Puerto Rico Governor Alejandro Garcia Padilla said defaulting on the U.S. commonwealth’s bonds would be a mistake as the island struggles with one of the worst fiscal crises in its history.
In a speech Thursday to lawmakers who hours earlier rejected his proposed tax overhaul, Garcia Padilla said he will craft new steps to steady the junk-rated island’s finances, without disclosing specifics. He rejected the idea of not repaying its bonds, saying it would harm island residents who’ve bought them.
“Sometimes we talk about the possibility of not paying our debts -- this is folly,” Garcia Padilla, 43, said in his annual State of the Commonwealth speech to the legislature. “Don’t believe that we have only contracted debt with wealthy investors and foreigners. Our debt is also with Puerto Ricans who have put their savings in our bonds.”
The price of Puerto Rico’s newest bonds dropped to a record low Friday, as the tax proposal’s defeat in the House of Representatives dealt a setback to Garcia Padilla’s plan to raise revenue. The vote jeopardized the prospects for a $2.9 billion bond sale that authorities say is needed to prevent a government shutdown within three months.
A shutdown is “one of the things we’re trying to avoid, but we must be prepared because of the vote,” Garcia Padilla said Friday in an interview on NotiUno radio. “It could be that government revenue will not keep pace with government spending, spending that the government needs to operate.”
Puerto Rico and its agencies owe $73 billion, including $13 billion of general-obligation debt. While Garcia Padilla stressed the island must repay its obligations, he said it’s working with creditors to restructure debt owed by its agencies.
Negotiations with creditors to the Electric Power Authority are under way, the governor said. Such a move may require bondholders to take a loss on $8.6 billion of utility debt. His administration has also backed legislation in Congress that would allow some agencies to file for bankruptcy protection, just as cities such as Detroit can.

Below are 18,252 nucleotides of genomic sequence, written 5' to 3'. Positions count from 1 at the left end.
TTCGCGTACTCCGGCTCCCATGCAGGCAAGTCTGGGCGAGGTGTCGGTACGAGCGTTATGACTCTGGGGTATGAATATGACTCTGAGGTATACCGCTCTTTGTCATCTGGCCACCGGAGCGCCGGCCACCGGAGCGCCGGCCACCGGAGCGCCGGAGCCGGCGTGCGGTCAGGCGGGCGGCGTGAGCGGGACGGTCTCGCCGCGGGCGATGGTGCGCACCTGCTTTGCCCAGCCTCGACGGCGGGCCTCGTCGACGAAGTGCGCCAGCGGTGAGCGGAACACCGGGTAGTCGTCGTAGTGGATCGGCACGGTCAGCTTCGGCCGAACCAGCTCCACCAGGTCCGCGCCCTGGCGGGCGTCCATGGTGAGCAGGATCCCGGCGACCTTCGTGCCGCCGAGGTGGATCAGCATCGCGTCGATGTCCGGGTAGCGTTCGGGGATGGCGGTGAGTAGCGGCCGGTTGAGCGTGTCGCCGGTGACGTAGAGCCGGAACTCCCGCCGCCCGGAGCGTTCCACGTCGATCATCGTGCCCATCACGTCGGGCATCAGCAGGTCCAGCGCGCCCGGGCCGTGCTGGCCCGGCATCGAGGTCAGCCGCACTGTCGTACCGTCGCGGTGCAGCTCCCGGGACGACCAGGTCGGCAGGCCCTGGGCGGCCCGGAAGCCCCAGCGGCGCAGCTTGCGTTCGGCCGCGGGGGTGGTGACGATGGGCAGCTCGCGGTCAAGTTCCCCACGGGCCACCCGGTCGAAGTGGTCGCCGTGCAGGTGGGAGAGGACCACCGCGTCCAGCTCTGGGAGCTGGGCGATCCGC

“Puerto Rico is facing one of the greatest fiscal and economic crisis in its history,” Garcia Padilla said.
The Development Bank, which handles the island’s debt sales, has said passage of the tax plan is essential to attracting investors to the planned bond deal. Proceeds of the debt would bolster the finances of the bank, which lends to the island and its localities.
The bank’s net liquidity declined to $1.1 billion as of March 31 from $2 billion in October. Puerto Rico’s economy has struggled to grow since 2006, leaving the government reeling from debt sold to balance budgets. Because its bonds are tax-exempt nationwide, they are held by U.S. mutual funds and individual investors.
Puerto Rico bonds maturing in 2035 dropped to an average price of 78.5 cents on the dollar Friday from 78.6 cents Thursday, pushing the yield up to 10.6 percent. It was the lowest average price for the securities since they were issued in March 2014.
Debt sold by the commonwealth and its agencies has lost 2.4 percent this year, the worst annual start since at least 2007, according to S&P Dow Jones Indices. The broader municipal market has gained about 0.6 percent.
Garcia Padilla said he would present a five-year budget plan “in the coming weeks.” Lawmakers must approve a budget by June 30 for the next fiscal year. The governor said he will also create two commissions to address financial and government reforms.
“Our current government is a suit made to fit the Puerto Rico of the ’50s and ’60s,” Garcia Padilla said.